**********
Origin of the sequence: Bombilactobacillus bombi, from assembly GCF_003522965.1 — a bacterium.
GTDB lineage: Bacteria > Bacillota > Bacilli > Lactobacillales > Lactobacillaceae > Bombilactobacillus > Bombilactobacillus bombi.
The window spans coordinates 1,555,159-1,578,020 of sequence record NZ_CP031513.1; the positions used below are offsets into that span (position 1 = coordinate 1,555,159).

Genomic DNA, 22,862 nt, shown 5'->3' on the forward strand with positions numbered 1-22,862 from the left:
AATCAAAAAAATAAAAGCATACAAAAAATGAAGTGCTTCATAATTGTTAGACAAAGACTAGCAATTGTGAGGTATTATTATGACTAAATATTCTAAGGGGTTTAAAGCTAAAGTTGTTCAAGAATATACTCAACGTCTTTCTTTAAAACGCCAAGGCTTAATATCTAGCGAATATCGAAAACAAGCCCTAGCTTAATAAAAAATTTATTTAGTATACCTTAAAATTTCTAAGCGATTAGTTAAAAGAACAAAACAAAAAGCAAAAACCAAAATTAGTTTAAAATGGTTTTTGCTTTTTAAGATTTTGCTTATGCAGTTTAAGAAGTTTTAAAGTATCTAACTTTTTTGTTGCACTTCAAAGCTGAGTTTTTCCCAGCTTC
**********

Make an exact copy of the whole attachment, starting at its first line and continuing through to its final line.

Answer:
Origin of the sequence: Bombilactobacillus bombi, from assembly GCF_003522965.1 — a bacterium.
GTDB lineage: Bacteria > Bacillota > Bacilli > Lactobacillales > Lactobacillaceae > Bombilactobacillus > Bombilactobacillus bombi.
The window spans coordinates 1,555,159-1,578,020 of sequence record NZ_CP031513.1; the positions used below are offsets into that span (position 1 = coordinate 1,555,159).

Genomic DNA, 22,862 nt, shown 5'->3' on the forward strand with positions numbered 1-22,862 from the left:
AATCAAAAAAATAAAAGCATACAAAAAATGAAGTGCTTCATAATTGTTAGACAAAGACTAGCAATTGTGAGGTATTATTATGACTAAATATTCTAAGGGGTTTAAAGCTAAAGTTGTTCAAGAATATACTCAACGTCTTTCTTTAAAACGCCAAGGCTTAATATCTAGCGAATATCGAAAACAAGCCCTAGCTTAATAAAAAATTTATTTAGTATACCTTAAAATTTCTAAGCGATTAGTTAAAAGAACAAAACAAAAAGCAAAAACCAAAATTAGTTTAAAATGGTTTTTGCTTTTTAAGATTTTGCTTATGCAGTTTAAGAAGTTTTAAAGTATCTAACTTTTTTGTTGCACTTCAAAGCTGAGTTTTTCCCAGCTTC